Talking, Planning, Doing
Anything is possible to achieve on the internet. Talk is the only requirement. I’m thinking about riding insert whole lots of miles here this year. I’m planning to do insert impressive event here. Articulated aspirations can make us heroes in our own minds.
Planning also has its place. I’m planning to do insert impressive event here. These are the steps I’ve planned out to get me to the starting line. I’ll be sharing my journey with whoever will read or listen to me over the next few months.
Doing is another matter. Doing is where the talk means little and planning is put to the test. During the doing, aspects that couldn’t be planned for are thrown in, just to make insert impressive event here even more exciting and unforgettable.
I usually prefer to keep my insert impressive event plans quiet. They are not secret, exactly, but I like to hold them close.
I do that for a couple of reasons. First, I don’t want to come across like I’m bragging about something I haven’t even done yet. Second, I don’t want anyone disrupting my energy or casting weird vibes about my participation in any planned endeavor.
This year’s Appalachian Adventure 1000K is one of the first events I talked a fair amount about in advance of actually doing it. I thought it would be a good experiment.
Just as sharing a goal may come across as boastful, it can also make it more real and increase a person’s sense of accountability to it.
By publicly stating that we’d be riding the 1000K, there was an additional impetus for me to commit to finishing it. From a writing standpoint, I liked sharing our rides in the context of the 1000K being our end goal.
Given that we were also pre-riding the Appalachian Adventure 1000K in its inaugural year, I wanted to do some real-time updates and visuals of the route via Instagram, Twitter, and Facebook. I had done similar updates during PBP, but not for a long domestic randonneuring event.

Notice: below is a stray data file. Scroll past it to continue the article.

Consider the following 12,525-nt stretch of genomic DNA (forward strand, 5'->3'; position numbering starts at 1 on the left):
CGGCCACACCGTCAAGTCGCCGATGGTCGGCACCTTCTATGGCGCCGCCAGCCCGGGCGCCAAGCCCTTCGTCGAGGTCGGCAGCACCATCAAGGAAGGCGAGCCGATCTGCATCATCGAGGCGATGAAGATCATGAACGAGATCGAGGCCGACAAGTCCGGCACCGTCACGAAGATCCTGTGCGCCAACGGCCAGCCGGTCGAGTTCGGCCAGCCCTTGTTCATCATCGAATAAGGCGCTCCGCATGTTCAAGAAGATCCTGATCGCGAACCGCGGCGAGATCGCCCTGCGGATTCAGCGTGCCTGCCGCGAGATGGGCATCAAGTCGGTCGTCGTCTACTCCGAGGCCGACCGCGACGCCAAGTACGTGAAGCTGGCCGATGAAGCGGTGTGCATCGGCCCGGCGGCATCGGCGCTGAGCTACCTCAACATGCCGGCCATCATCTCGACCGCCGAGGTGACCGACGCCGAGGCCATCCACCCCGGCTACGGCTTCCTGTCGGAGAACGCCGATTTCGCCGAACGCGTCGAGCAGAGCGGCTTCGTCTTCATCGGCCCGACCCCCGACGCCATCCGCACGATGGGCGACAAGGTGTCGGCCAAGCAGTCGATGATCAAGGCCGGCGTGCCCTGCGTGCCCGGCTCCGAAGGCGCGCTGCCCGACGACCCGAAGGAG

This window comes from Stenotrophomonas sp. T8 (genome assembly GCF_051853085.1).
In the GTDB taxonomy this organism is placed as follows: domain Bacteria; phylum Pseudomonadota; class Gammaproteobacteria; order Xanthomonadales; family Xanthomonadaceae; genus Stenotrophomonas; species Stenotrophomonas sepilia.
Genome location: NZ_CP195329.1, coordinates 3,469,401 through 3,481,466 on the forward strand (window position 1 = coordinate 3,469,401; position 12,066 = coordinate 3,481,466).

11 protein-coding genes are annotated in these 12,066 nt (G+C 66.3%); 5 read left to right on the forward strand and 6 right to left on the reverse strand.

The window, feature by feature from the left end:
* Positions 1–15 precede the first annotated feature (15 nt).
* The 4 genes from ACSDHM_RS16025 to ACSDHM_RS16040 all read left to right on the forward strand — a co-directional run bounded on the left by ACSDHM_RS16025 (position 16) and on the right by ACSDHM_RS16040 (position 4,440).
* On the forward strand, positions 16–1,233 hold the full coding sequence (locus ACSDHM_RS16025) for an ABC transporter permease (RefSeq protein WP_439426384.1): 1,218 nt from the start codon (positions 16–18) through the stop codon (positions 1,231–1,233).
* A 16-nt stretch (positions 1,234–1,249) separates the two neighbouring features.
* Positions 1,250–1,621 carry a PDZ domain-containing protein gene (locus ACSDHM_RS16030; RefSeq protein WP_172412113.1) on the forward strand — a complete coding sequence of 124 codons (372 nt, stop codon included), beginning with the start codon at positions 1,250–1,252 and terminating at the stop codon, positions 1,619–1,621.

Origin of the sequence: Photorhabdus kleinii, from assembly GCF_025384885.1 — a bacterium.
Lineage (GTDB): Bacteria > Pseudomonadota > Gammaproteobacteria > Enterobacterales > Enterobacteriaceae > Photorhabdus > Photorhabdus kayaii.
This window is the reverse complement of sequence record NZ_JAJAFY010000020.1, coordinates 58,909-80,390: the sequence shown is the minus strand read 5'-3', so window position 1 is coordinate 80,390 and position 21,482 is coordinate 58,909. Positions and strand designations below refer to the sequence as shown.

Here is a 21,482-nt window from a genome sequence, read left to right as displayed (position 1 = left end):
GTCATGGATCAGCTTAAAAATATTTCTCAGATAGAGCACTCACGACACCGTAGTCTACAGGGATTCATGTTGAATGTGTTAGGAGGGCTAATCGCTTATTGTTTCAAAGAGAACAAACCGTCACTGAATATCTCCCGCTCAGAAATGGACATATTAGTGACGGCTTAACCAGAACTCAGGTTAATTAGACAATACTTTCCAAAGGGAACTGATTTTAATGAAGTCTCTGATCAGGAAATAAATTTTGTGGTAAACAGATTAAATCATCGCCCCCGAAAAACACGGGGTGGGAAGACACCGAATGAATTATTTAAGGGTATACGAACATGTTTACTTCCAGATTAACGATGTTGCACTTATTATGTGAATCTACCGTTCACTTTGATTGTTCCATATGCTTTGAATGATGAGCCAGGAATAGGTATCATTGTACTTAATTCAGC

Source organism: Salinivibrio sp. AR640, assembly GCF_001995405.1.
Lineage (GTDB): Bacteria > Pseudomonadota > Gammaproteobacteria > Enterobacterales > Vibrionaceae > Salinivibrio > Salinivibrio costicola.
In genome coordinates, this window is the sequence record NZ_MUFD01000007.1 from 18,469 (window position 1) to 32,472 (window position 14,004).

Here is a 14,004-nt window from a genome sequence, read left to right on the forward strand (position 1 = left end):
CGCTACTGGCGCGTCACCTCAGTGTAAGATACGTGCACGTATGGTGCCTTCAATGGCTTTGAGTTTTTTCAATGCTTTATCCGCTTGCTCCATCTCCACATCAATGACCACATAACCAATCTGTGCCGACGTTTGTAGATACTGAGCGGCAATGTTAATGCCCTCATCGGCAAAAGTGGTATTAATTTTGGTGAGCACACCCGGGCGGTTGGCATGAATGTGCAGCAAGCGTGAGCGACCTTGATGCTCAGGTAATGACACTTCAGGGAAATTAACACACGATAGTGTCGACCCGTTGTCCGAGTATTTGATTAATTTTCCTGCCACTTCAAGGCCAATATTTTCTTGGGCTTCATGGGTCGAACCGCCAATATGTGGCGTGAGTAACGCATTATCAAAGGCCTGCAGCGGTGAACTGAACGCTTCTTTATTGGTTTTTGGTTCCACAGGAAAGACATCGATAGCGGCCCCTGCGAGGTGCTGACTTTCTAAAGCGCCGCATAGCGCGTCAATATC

What would an endurance event look like as I was doing it? How would I talk about it as it was happening? How many followers would I lose by posting pics of stinky, sleep-deprived bike riders instead of cleverly captioned photos of kittens?
Talking about the ride as we rode the course was okay, but it took some energy. Whenever we stopped, I had to get into the habit of extricating my phone and snapping a photo. I would then try to post the image, and sometimes reception was sketchy or non-existent.
And then I would find myself wondering if this was really purposeful or if I was just driving myself crazy/showing my narcissistic side/inviting some kind of unknown trouble by sharing our ride progress. (These are long rides, you know, so you have ample time to really delve into these sorts of things.)
Talk can be motivating, and the planning for insert impressive event here is usually more than half the fun of the execution of the actual event. The joy of the journey and all that. Talking about and sharing the event as it happens can also be rewarding, especially when somebody sends a shout-out back your way.
However, if there is no movement behind the talk, then what is the point. The doing is the real effort, the culmination of all preparations and plans– a lesson I learned once again as I endured the pain point of our recent ride. Ultimately, doing will outweigh all our talk.